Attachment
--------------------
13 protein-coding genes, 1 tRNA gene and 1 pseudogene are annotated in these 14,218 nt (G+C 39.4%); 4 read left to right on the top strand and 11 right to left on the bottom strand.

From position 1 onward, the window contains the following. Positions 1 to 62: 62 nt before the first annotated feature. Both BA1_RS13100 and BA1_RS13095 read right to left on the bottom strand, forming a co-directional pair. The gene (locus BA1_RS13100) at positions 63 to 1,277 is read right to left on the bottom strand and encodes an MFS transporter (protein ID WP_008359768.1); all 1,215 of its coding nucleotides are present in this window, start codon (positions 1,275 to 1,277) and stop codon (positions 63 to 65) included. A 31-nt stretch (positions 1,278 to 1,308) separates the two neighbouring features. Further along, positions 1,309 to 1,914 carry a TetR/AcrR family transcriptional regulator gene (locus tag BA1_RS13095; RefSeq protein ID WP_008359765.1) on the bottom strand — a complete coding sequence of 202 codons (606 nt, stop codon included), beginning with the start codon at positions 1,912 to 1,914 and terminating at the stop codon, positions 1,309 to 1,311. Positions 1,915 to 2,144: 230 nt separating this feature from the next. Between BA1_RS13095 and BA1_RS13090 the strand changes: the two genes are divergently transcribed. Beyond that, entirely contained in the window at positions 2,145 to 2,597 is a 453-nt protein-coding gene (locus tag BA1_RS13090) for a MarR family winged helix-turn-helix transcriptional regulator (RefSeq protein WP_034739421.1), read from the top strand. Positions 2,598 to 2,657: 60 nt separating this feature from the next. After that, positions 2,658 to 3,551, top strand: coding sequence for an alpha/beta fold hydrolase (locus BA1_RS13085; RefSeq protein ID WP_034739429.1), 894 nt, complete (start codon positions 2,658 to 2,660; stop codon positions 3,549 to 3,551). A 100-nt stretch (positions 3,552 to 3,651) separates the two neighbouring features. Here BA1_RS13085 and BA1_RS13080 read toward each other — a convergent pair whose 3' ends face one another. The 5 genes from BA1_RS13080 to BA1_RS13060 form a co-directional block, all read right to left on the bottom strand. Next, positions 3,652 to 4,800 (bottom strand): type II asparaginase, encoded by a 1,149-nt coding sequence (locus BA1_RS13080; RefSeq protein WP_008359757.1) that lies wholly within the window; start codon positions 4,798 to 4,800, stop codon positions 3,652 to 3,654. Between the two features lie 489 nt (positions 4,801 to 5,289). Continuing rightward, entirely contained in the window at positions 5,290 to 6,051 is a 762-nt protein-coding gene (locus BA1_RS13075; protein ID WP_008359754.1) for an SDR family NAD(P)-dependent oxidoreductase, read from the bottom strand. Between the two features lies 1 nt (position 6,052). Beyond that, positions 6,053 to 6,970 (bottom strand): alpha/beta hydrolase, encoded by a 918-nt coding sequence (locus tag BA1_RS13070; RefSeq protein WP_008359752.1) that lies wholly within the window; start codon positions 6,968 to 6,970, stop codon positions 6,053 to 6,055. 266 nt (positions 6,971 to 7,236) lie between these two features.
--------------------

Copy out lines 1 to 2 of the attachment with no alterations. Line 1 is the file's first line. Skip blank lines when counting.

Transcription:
13 protein-coding genes, 1 tRNA gene and 1 pseudogene are annotated in these 14,218 nt (G+C 39.4%); 4 read left to right on the top strand and 11 right to left on the bottom strand.

From position 1 onward, the window contains the following. Positions 1 to 62: 62 nt before the first annotated feature. Both BA1_RS13100 and BA1_RS13095 read right to left on the bottom strand, forming a co-directional pair. The gene (locus BA1_RS13100) at positions 63 to 1,277 is read right to left on the bottom strand and encodes an MFS transporter (protein ID WP_008359768.1); all 1,215 of its coding nucleotides are present in this window, start codon (positions 1,275 to 1,277) and stop codon (positions 63 to 65) included. A 31-nt stretch (positions 1,278 to 1,308) separates the two neighbouring features. Further along, positions 1,309 to 1,914 carry a TetR/AcrR family transcriptional regulator gene (locus tag BA1_RS13095; RefSeq protein ID WP_008359765.1) on the bottom strand — a complete coding sequence of 202 codons (606 nt, stop codon included), beginning with the start codon at positions 1,912 to 1,914 and terminating at the stop codon, positions 1,309 to 1,311. Positions 1,915 to 2,144: 230 nt separating this feature from the next. Between BA1_RS13095 and BA1_RS13090 the strand changes: the two genes are divergently transcribed. Beyond that, entirely contained in the window at positions 2,145 to 2,597 is a 453-nt protein-coding gene (locus tag BA1_RS13090) for a MarR family winged helix-turn-helix transcriptional regulator (RefSeq protein WP_034739421.1), read from the top strand. Positions 2,598 to 2,657: 60 nt separating this feature from the next. After that, positions 2,658 to 3,551, top strand: coding sequence for an alpha/beta fold hydrolase (locus BA1_RS13085; RefSeq protein ID WP_034739429.1), 894 nt, complete (start codon positions 2,658 to 2,660; stop codon positions 3,549 to 3,551). A 100-nt stretch (positions 3,552 to 3,651) separates the two neighbouring features. Here BA1_RS13085 and BA1_RS13080 read toward each other — a convergent pair whose 3' ends face one another. The 5 genes from BA1_RS13080 to BA1_RS13060 form a co-directional block, all read right to left on the bottom strand. Next, positions 3,652 to 4,800 (bottom strand): type II asparaginase, encoded by a 1,149-nt coding sequence (locus BA1_RS13080; RefSeq protein WP_008359757.1) that lies wholly within the window; start codon positions 4,798 to 4,800, stop codon positions 3,652 to 3,654. Between the two features lie 489 nt (positions 4,801 to 5,289). Continuing rightward, entirely contained in the window at positions 5,290 to 6,051 is a 762-nt protein-coding gene (locus BA1_RS13075; protein ID WP_008359754.1) for an SDR family NAD(P)-dependent oxidoreductase, read from the bottom strand. Between the two features lies 1 nt (position 6,052). Beyond that, positions 6,053 to 6,970 (bottom strand): alpha/beta hydrolase, encoded by a 918-nt coding sequence (locus tag BA1_RS13070; RefSeq protein WP_008359752.1) that lies wholly within the window; start codon positions 6,968 to 6,970, stop codon positions 6,053 to 6,055. 266 nt (positions 6,971 to 7,236) lie between these two features.